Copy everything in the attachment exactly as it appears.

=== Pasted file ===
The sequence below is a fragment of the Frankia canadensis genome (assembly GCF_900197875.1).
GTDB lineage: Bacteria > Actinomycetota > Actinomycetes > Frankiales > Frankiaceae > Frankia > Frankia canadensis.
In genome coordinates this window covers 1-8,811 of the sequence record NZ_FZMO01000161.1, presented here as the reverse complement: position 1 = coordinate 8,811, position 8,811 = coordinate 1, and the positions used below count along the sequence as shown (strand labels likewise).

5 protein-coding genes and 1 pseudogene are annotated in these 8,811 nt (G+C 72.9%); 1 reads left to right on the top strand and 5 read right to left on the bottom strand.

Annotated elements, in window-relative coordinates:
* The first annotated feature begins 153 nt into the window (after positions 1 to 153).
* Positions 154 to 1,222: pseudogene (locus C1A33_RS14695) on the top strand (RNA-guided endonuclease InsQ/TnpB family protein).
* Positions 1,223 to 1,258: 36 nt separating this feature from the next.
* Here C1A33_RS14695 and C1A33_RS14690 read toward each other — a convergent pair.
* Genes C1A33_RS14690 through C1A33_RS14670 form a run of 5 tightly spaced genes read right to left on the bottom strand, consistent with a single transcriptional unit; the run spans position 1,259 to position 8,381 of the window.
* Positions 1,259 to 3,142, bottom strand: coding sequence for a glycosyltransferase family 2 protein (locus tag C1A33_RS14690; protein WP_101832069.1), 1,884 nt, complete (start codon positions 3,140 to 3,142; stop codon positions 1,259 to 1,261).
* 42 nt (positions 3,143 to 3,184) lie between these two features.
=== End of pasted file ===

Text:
The sequence below is a fragment of the Frankia canadensis genome (assembly GCF_900197875.1).
GTDB lineage: Bacteria > Actinomycetota > Actinomycetes > Frankiales > Frankiaceae > Frankia > Frankia canadensis.
In genome coordinates this window covers 1-8,811 of the sequence record NZ_FZMO01000161.1, presented here as the reverse complement: position 1 = coordinate 8,811, position 8,811 = coordinate 1, and the positions used below count along the sequence as shown (strand labels likewise).

5 protein-coding genes and 1 pseudogene are annotated in these 8,811 nt (G+C 72.9%); 1 reads left to right on the top strand and 5 read right to left on the bottom strand.

Annotated elements, in window-relative coordinates:
* The first annotated feature begins 153 nt into the window (after positions 1 to 153).
* Positions 154 to 1,222: pseudogene (locus C1A33_RS14695) on the top strand (RNA-guided endonuclease InsQ/TnpB family protein).
* Positions 1,223 to 1,258: 36 nt separating this feature from the next.
* Here C1A33_RS14695 and C1A33_RS14690 read toward each other — a convergent pair.
* Genes C1A33_RS14690 through C1A33_RS14670 form a run of 5 tightly spaced genes read right to left on the bottom strand, consistent with a single transcriptional unit; the run spans position 1,259 to position 8,381 of the window.
* Positions 1,259 to 3,142, bottom strand: coding sequence for a glycosyltransferase family 2 protein (locus tag C1A33_RS14690; protein WP_101832069.1), 1,884 nt, complete (start codon positions 3,140 to 3,142; stop codon positions 1,259 to 1,261).
* 42 nt (positions 3,143 to 3,184) lie between these two features.